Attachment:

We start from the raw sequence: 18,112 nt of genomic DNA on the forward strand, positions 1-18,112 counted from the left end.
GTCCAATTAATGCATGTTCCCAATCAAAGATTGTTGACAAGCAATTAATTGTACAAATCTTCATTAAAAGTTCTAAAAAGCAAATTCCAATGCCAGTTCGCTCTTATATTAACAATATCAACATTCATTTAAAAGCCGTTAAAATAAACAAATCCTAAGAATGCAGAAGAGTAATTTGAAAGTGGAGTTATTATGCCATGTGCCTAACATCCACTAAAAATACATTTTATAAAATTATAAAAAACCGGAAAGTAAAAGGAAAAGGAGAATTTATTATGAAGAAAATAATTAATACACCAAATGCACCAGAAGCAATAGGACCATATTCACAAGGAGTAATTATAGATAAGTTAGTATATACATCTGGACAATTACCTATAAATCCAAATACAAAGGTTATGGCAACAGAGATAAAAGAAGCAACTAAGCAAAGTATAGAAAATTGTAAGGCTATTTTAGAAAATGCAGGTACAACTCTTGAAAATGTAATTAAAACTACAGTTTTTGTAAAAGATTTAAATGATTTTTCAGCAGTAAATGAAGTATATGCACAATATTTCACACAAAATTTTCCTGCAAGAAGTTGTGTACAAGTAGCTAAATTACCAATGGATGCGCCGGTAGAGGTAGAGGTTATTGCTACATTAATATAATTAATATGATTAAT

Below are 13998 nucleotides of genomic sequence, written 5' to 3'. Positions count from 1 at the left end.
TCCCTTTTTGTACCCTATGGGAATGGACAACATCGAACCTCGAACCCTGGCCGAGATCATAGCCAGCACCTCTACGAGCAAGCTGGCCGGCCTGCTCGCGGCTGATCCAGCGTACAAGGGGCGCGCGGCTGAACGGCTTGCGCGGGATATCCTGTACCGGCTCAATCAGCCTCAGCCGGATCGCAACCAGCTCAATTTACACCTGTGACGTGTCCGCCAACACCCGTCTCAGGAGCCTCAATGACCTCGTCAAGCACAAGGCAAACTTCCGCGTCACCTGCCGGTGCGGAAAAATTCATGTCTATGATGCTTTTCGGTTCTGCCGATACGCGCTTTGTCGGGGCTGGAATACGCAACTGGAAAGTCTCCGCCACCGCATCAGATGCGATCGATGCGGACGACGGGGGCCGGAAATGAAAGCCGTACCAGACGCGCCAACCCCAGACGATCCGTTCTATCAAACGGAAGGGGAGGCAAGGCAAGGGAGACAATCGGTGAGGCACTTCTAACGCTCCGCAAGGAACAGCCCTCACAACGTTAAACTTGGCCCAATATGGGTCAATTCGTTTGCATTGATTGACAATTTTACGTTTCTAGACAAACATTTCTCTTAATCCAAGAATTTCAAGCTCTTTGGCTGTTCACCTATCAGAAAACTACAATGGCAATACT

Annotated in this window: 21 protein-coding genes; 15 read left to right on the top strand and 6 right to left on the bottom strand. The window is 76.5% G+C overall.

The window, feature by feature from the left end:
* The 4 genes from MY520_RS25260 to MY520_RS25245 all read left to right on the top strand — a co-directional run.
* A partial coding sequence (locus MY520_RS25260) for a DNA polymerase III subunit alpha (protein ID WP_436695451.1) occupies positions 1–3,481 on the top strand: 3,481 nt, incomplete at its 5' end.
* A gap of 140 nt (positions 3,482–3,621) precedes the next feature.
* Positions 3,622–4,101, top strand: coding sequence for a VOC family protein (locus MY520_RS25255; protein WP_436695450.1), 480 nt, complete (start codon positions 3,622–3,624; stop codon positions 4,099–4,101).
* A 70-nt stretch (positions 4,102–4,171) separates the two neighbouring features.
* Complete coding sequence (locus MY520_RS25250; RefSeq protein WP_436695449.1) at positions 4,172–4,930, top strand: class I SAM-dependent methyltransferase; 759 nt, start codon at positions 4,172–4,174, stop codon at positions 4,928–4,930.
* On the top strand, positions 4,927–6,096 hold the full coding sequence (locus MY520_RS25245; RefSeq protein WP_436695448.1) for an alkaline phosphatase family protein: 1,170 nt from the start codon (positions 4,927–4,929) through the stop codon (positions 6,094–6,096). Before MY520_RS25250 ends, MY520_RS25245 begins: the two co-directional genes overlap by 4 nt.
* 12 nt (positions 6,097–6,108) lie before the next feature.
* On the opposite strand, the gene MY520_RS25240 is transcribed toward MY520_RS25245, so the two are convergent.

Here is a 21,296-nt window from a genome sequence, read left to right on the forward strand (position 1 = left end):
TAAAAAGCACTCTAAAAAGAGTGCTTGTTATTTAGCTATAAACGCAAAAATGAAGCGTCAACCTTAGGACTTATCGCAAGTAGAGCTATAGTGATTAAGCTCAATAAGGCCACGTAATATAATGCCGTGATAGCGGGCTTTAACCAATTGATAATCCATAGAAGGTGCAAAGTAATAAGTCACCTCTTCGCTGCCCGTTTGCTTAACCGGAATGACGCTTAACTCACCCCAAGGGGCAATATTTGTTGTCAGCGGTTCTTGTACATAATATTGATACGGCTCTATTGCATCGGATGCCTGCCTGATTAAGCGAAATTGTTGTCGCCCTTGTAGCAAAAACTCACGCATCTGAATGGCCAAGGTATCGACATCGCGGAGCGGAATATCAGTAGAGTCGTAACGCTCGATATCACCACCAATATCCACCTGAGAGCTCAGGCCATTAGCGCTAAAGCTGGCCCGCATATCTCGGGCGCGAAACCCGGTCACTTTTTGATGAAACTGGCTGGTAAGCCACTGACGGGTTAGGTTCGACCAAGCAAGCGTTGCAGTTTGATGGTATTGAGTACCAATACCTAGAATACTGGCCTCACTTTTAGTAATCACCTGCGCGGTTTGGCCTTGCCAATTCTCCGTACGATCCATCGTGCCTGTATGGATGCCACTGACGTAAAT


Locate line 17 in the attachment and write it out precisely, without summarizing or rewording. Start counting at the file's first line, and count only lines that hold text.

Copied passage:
TAAAAAGCACTCTAAAAAGAGTGCTTGTTATTTAGCTATAAACGCAAAAATGAAGCGTCAACCTTAGGACTTATCGCAAGTAGAGCTATAGTGATTAAGCTCAATAAGGCCACGTAATATAATGCCGTGATAGCGGGCTTTAACCAATTGATAATCCATAGAAGGTGCAAAGTAATAAGTCACCTCTTCGCTGCCCGTTTGCTTAACCGGAATGACGCTTAACTCACCCCAAGGGGCAATATTTGTTGTCAGCGGTTCTTGTACATAATATTGATACGGCTCTATTGCATCGGATGCCTGCCTGATTAAGCGAAATTGTTGTCGCCCTTGTAGCAAAAACTCACGCATCTGAATGGCCAAGGTATCGACATCGCGGAGCGGAATATCAGTAGAGTCGTAACGCTCGATATCACCACCAATATCCACCTGAGAGCTCAGGCCATTAGCGCTAAAGCTGGCCCGCATATCTCGGGCGCGAAACCCGGTCACTTTTTGATGAAACTGGCTGGTAAGCCACTGACGGGTTAGGTTCGACCAAGCAAGCGTTGCAGTTTGATGGTATTGAGTACCAATACCTAGAATACTGGCCTCACTTTTAGTAATCACCTGCGCGGTTTGGCCTTGCCAATTCTCCGTACGATCCATCGTGCCTGTATGGATGCCACTGACGTAAAT